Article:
Updated on 29th Jul, 22 8862 Views

It is a very crucial task. Because even a tiny change in SQL queries will improve the performance by a big margin. There is no hard and fast rule for the same, we should always follow general guidelines while writing queries used by operators. After that, look at execution plans to figure out which portion of the query requires the most time, and we can rewrite it again in a more efficient way.

Table of Content:

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What is Query Optimization in SQL?

The process of selecting the most effective way to carry out a SQL statement is known as query optimization. Due to SQL’s non-procedural nature, the optimizer is permitted to merge, rearrange, and process data in any sequence.

Based on statistics gathered regarding the accessed data, the database optimizes each SQL statement. The optimizer evaluates various access techniques, such as full table scans or index scans, various join techniques, such as nested loop joins and hash joins, various join orders, and potential transformations to identify the best plan for a SQL query.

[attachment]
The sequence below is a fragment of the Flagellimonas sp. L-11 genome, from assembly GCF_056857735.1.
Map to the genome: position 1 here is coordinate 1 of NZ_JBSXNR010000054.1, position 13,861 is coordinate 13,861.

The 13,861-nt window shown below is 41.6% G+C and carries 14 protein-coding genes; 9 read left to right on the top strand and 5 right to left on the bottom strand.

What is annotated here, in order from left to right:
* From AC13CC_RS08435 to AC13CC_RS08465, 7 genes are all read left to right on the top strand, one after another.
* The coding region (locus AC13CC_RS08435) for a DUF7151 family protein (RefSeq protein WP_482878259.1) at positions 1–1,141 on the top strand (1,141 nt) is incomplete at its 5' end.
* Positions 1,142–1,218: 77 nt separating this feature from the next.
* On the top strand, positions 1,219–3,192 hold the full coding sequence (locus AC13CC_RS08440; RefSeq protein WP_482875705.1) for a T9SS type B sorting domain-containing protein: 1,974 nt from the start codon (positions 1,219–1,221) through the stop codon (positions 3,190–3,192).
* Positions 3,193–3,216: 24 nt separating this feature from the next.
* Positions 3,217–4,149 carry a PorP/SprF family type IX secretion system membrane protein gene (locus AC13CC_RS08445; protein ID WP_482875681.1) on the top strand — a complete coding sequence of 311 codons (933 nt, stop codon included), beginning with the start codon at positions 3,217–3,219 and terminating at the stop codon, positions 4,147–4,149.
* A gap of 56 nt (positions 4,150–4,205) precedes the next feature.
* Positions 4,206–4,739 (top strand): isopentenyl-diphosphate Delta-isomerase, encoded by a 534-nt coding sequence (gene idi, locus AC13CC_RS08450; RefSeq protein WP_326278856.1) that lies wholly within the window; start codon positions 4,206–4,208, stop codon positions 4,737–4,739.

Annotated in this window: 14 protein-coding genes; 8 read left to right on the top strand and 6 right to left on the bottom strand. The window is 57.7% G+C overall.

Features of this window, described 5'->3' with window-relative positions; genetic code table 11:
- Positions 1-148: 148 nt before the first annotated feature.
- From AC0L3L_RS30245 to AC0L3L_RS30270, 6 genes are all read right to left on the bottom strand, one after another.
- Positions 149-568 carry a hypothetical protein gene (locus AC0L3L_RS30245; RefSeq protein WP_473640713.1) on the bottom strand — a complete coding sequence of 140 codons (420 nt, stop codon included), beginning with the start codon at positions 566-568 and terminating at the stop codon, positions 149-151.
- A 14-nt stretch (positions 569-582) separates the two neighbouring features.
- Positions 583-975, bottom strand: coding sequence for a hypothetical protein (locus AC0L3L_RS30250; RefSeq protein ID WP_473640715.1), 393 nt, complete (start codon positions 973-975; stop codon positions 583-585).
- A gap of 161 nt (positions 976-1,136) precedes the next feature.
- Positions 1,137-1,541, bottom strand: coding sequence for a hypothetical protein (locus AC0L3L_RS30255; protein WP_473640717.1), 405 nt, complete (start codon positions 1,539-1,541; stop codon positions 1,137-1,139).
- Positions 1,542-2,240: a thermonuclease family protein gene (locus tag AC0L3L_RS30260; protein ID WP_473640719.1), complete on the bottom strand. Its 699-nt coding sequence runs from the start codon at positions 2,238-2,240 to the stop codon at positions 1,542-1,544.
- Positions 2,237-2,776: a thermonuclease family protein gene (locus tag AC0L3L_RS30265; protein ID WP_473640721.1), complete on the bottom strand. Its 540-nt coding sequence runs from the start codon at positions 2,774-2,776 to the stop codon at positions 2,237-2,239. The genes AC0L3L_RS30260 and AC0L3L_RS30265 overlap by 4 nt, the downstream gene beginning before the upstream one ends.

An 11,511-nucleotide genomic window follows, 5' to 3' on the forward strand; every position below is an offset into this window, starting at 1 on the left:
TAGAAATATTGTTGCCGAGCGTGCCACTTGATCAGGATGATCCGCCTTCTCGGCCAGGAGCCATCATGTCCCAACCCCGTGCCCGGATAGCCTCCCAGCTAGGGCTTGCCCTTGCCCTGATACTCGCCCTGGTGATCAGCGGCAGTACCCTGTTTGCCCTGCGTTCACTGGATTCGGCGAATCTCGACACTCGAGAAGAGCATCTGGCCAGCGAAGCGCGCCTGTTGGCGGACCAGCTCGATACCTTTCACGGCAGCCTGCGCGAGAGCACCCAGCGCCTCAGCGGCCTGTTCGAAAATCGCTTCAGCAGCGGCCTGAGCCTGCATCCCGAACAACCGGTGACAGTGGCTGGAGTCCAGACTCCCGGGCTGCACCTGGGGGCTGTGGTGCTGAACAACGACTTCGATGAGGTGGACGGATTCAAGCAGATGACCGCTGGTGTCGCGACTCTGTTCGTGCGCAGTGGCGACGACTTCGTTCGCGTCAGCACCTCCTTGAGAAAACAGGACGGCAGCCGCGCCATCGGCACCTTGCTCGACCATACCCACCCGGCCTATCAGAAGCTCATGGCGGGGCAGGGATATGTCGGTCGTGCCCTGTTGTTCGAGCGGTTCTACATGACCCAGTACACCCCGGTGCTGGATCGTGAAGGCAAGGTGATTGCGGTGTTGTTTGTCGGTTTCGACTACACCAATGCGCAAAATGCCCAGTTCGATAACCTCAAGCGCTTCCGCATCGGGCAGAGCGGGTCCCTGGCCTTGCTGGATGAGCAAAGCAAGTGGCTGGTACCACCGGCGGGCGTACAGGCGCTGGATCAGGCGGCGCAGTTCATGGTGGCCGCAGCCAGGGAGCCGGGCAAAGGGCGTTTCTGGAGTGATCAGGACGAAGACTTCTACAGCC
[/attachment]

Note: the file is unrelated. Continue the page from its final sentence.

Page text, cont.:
SQL Query Optimization Techniques

Let’s talk about some of the best SQL Optimization techniques:

Use CASE instead of UPDATE

  • Although using UPDATE is a natural form that seems logical, many developers overlook it and also it is easy to spot.
  • For example, when inserting data into a temp table and if you want to display a value where it already exists. For example, if any of the customers with more ratings needs to be “preferred”, then when it runs, it inserts data into the table and runs an UPDATE and then the column is set to prefer. The drawback is that each time the UPDATE statement is done, it has to run two times, for every single write to the table.
  • To solve this usage of inline CASE in SQL query resolves by testing every row for the rating and state is set to ‘Preferred’.
  • Hence, performance is not hindered.

Removing Outer Joins

  • This depends on the capacity or influence a person has for changing the table content.
  • The possible solution is to remove OUTER JOINS by keeping placeholder rows in both tables. Example, the below table with OUTER JOIN defined to guarantee all info is getting.
Removing Outer Joins
  • Resolving this is to add a placeholder row into the table of customers and UPDATE all NULL values to the placeholder key in the sales table